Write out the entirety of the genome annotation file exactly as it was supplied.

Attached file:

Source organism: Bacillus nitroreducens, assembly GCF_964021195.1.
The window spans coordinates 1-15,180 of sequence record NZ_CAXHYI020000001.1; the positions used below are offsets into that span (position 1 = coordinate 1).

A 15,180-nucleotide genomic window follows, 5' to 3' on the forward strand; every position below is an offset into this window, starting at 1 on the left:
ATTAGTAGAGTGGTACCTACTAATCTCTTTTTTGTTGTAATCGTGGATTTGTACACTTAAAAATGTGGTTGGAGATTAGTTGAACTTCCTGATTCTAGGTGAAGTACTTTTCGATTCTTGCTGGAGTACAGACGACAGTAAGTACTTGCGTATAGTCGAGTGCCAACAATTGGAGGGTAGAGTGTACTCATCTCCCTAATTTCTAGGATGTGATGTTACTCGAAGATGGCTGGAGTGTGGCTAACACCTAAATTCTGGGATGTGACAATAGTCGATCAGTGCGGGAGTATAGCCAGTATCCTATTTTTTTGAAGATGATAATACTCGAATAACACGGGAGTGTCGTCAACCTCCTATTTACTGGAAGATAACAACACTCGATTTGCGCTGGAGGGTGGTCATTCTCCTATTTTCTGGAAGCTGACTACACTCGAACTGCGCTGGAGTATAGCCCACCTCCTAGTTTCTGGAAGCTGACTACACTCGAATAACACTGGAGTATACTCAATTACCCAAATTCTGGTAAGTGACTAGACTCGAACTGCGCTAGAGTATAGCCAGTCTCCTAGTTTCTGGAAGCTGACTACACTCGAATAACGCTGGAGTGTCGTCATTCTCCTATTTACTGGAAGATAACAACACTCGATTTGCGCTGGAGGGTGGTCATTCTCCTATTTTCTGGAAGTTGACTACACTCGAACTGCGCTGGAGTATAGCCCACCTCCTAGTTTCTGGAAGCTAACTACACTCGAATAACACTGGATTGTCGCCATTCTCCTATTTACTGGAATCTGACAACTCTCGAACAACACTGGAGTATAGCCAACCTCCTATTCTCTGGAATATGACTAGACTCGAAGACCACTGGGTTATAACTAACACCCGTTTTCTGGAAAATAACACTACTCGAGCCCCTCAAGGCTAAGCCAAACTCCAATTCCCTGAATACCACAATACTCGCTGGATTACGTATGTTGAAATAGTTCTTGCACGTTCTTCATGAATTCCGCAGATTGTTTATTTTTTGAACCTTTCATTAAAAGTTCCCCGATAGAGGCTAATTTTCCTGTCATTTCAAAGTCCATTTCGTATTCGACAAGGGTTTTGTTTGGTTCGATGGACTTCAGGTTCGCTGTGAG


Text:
Source organism: Bacillus nitroreducens, assembly GCF_964021195.1.
The window spans coordinates 1-15,180 of sequence record NZ_CAXHYI020000001.1; the positions used below are offsets into that span (position 1 = coordinate 1).

A 15,180-nucleotide genomic window follows, 5' to 3' on the forward strand; every position below is an offset into this window, starting at 1 on the left:
ATTAGTAGAGTGGTACCTACTAATCTCTTTTTTGTTGTAATCGTGGATTTGTACACTTAAAAATGTGGTTGGAGATTAGTTGAACTTCCTGATTCTAGGTGAAGTACTTTTCGATTCTTGCTGGAGTACAGACGACAGTAAGTACTTGCGTATAGTCGAGTGCCAACAATTGGAGGGTAGAGTGTACTCATCTCCCTAATTTCTAGGATGTGATGTTACTCGAAGATGGCTGGAGTGTGGCTAACACCTAAATTCTGGGATGTGACAATAGTCGATCAGTGCGGGAGTATAGCCAGTATCCTATTTTTTTGAAGATGATAATACTCGAATAACACGGGAGTGTCGTCAACCTCCTATTTACTGGAAGATAACAACACTCGATTTGCGCTGGAGGGTGGTCATTCTCCTATTTTCTGGAAGCTGACTACACTCGAACTGCGCTGGAGTATAGCCCACCTCCTAGTTTCTGGAAGCTGACTACACTCGAATAACACTGGAGTATACTCAATTACCCAAATTCTGGTAAGTGACTAGACTCGAACTGCGCTAGAGTATAGCCAGTCTCCTAGTTTCTGGAAGCTGACTACACTCGAATAACGCTGGAGTGTCGTCATTCTCCTATTTACTGGAAGATAACAACACTCGATTTGCGCTGGAGGGTGGTCATTCTCCTATTTTCTGGAAGTTGACTACACTCGAACTGCGCTGGAGTATAGCCCACCTCCTAGTTTCTGGAAGCTAACTACACTCGAATAACACTGGATTGTCGCCATTCTCCTATTTACTGGAATCTGACAACTCTCGAACAACACTGGAGTATAGCCAACCTCCTATTCTCTGGAATATGACTAGACTCGAAGACCACTGGGTTATAACTAACACCCGTTTTCTGGAAAATAACACTACTCGAGCCCCTCAAGGCTAAGCCAAACTCCAATTCCCTGAATACCACAATACTCGCTGGATTACGTATGTTGAAATAGTTCTTGCACGTTCTTCATGAATTCCGCAGATTGTTTATTTTTTGAACCTTTCATTAAAAGTTCCCCGATAGAGGCTAATTTTCCTGTCATTTCAAAGTCCATTTCGTATTCGACAAGGGTTTTGTTTGGTTCGATGGACTTCAGGTTCGCTGTGAG